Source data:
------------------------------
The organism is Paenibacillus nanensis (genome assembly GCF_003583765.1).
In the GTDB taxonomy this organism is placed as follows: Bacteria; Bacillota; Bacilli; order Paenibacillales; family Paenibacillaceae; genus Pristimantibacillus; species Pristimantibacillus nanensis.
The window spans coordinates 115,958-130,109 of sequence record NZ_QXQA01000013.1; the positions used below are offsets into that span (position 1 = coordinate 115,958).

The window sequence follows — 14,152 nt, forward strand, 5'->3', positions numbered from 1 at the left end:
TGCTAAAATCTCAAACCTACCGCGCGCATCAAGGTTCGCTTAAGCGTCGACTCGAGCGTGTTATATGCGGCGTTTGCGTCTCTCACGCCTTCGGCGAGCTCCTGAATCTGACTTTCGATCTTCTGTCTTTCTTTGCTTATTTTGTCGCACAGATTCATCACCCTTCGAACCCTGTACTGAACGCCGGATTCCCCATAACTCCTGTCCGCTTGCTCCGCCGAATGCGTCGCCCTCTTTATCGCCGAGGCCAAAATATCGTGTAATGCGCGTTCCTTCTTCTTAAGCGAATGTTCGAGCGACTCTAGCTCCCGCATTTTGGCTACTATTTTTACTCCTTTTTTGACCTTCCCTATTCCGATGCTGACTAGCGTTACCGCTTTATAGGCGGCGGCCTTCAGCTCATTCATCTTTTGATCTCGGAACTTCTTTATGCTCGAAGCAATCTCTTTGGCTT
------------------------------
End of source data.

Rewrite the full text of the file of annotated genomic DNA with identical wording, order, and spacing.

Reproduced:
The organism is Paenibacillus nanensis (genome assembly GCF_003583765.1).
In the GTDB taxonomy this organism is placed as follows: Bacteria; Bacillota; Bacilli; order Paenibacillales; family Paenibacillaceae; genus Pristimantibacillus; species Pristimantibacillus nanensis.
The window spans coordinates 115,958-130,109 of sequence record NZ_QXQA01000013.1; the positions used below are offsets into that span (position 1 = coordinate 115,958).

The window sequence follows — 14,152 nt, forward strand, 5'->3', positions numbered from 1 at the left end:
TGCTAAAATCTCAAACCTACCGCGCGCATCAAGGTTCGCTTAAGCGTCGACTCGAGCGTGTTATATGCGGCGTTTGCGTCTCTCACGCCTTCGGCGAGCTCCTGAATCTGACTTTCGATCTTCTGTCTTTCTTTGCTTATTTTGTCGCACAGATTCATCACCCTTCGAACCCTGTACTGAACGCCGGATTCCCCATAACTCCTGTCCGCTTGCTCCGCCGAATGCGTCGCCCTCTTTATCGCCGAGGCCAAAATATCGTGTAATGCGCGTTCCTTCTTCTTAAGCGAATGTTCGAGCGACTCTAGCTCCCGCATTTTGGCTACTATTTTTACTCCTTTTTTGACCTTCCCTATTCCGATGCTGACTAGCGTTACCGCTTTATAGGCGGCGGCCTTCAGCTCATTCATCTTTTGATCTCGGAACTTCTTTATGCTCGAAGCAATCTCTTTGGCTT